The Directive on Databases became a vehicle for the balancing of equities. It placed databases in an Intermediate position of the originality scale, requiring it to be the compiler’s own Intellectual creation that would attend to his or her personal contribution. This standard of originality had previously proven to fit into other forms of creativity such as software. Accordingly, as Jens Gaster has said, in order to achieve harmonization Anglo-Saxons would have to lift the bar and Continentals lower It.
Notwithstanding the foregoing, considering the thin protection that copyright law grants to databases, and the need of a more flexible approach that would in some way enlarge its scope of protection, the Directive incorporated a sui generis right to protect databases not complying with the levels of originality required by Copyright Law. As applicable standard the Directive relied on the concept of sweat of the brow analysis.
On the International field, a right on databases was first stated in article 10 (2) of TRIPS. However, article 2 (5) of the revised Berne Convention can be regarded as precedent as it considers collection of works as expressions of creativity, entitled to copyright protection, when they result from the “selection and arrangement” of their contents. Berne did not make reference to the broader notion of data base, which admits not only works of authorship, but non copyrightable material and information as well. However, TRIPS relied on the same concept of “selection and arrangement”, making it extensive to data bases. Article 10 (2) of TRIPS thus requires that compiler makes a personal contribution to the process of collecting or compiling, which merits copyright protection. WCT later confirmed the foregoing by adding difference: used the expression “selection or arrangement” instead of “selection and arrangement”. The approach taken was alternative rather than cumulative.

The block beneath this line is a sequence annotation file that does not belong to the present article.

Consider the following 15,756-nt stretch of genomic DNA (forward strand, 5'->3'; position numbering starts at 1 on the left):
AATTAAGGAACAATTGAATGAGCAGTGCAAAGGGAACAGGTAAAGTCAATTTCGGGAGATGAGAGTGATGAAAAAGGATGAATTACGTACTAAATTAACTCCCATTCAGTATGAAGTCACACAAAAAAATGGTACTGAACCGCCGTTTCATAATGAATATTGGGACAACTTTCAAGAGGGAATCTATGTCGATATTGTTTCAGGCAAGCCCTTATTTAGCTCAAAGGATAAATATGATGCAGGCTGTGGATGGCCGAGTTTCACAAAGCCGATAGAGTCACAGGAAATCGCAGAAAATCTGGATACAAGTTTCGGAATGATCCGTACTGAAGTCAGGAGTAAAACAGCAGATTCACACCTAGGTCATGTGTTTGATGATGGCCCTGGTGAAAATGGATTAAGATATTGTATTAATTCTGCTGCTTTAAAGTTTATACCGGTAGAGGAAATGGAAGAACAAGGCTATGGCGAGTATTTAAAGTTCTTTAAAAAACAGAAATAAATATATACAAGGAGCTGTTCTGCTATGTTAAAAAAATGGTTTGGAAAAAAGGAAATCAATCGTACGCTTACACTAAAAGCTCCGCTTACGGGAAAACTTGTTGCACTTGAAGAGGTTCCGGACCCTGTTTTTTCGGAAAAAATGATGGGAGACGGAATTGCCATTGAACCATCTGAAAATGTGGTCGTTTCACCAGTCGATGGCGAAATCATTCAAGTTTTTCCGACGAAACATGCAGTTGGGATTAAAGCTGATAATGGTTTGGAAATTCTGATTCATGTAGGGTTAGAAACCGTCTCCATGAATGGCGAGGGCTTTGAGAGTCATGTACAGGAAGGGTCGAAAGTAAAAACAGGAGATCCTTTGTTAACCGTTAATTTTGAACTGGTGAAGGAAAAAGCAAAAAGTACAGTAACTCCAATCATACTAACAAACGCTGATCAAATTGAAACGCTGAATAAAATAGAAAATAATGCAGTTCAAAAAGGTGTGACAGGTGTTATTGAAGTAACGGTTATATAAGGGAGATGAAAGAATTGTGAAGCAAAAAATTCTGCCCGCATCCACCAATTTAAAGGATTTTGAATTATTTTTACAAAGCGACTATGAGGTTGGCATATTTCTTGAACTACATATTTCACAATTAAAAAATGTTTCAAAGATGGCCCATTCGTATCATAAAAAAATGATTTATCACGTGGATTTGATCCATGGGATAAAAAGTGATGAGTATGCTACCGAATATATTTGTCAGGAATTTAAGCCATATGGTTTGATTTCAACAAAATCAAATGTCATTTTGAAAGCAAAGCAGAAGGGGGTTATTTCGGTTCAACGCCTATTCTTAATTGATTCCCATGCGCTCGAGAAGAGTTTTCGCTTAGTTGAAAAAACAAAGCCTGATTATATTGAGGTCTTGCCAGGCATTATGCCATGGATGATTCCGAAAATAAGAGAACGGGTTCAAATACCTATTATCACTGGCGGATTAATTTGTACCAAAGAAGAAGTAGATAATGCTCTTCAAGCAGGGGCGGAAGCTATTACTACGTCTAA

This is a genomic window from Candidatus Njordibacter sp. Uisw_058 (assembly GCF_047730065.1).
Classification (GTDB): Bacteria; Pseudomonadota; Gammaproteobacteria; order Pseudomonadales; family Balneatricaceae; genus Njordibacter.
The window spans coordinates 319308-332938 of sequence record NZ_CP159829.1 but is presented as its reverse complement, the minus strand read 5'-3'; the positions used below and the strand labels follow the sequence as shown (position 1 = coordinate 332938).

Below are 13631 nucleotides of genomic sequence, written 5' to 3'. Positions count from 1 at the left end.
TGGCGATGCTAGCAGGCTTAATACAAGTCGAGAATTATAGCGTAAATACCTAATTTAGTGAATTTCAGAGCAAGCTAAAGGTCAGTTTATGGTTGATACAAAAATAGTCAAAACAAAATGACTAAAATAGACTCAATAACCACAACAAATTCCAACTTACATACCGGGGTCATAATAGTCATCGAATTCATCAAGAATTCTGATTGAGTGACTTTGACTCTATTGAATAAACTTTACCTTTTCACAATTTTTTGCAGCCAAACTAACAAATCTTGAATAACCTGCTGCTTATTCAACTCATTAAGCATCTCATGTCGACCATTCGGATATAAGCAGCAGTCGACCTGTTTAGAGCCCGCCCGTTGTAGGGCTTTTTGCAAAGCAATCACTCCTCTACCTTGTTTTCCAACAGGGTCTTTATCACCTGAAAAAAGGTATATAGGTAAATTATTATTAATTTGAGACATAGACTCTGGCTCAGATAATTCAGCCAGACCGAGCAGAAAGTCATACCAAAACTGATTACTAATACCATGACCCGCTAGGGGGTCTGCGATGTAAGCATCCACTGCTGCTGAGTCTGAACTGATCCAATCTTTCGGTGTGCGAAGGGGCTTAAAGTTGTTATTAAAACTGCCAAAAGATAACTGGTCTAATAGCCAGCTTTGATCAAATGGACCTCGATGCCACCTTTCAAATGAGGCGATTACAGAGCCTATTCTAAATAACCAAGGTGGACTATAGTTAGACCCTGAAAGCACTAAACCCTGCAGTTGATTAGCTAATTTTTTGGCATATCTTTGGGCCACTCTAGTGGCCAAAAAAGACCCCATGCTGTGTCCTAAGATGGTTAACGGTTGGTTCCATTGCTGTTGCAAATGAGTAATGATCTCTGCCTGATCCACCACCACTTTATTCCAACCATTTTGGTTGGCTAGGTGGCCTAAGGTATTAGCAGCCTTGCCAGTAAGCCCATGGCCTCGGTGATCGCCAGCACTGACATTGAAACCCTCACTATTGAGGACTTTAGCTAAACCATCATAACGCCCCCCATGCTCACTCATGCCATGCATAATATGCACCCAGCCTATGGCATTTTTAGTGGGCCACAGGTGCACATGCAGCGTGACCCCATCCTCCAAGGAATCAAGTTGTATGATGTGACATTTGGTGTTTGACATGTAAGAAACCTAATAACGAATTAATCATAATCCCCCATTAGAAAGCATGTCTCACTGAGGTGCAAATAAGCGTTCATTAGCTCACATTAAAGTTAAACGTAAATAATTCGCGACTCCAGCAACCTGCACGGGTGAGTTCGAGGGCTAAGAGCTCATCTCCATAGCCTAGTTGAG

DATABASE PROTECTION IN MEXICO
The Mexican law of 1996 contemplates some provisions regarding to the protection of databases. A principal rule states that bases of data or of other material perceptible by means of machines or any other form, which by reason of the selection and disposal of their content represent “Intellectual creations”, shall be protected as compilations. In addition the statute regards as compilations those consisting of collections of works, such as encyclopedias, anthologies, works or other elements such as databases, provided that such collections constitute an intellectual creation by the selection or arrangement of their content or matter. The two provisions are consistent excepting for the fact that there is no definition as to whether the alternative or cumulative criterion should prevail in case of a conflict.
Accordingly, by being considered as compilations the law is affording copyright protection to databases if they are original. On the other hand, data bases which are not original can be nevertheless protected, but for the lesser term of five years.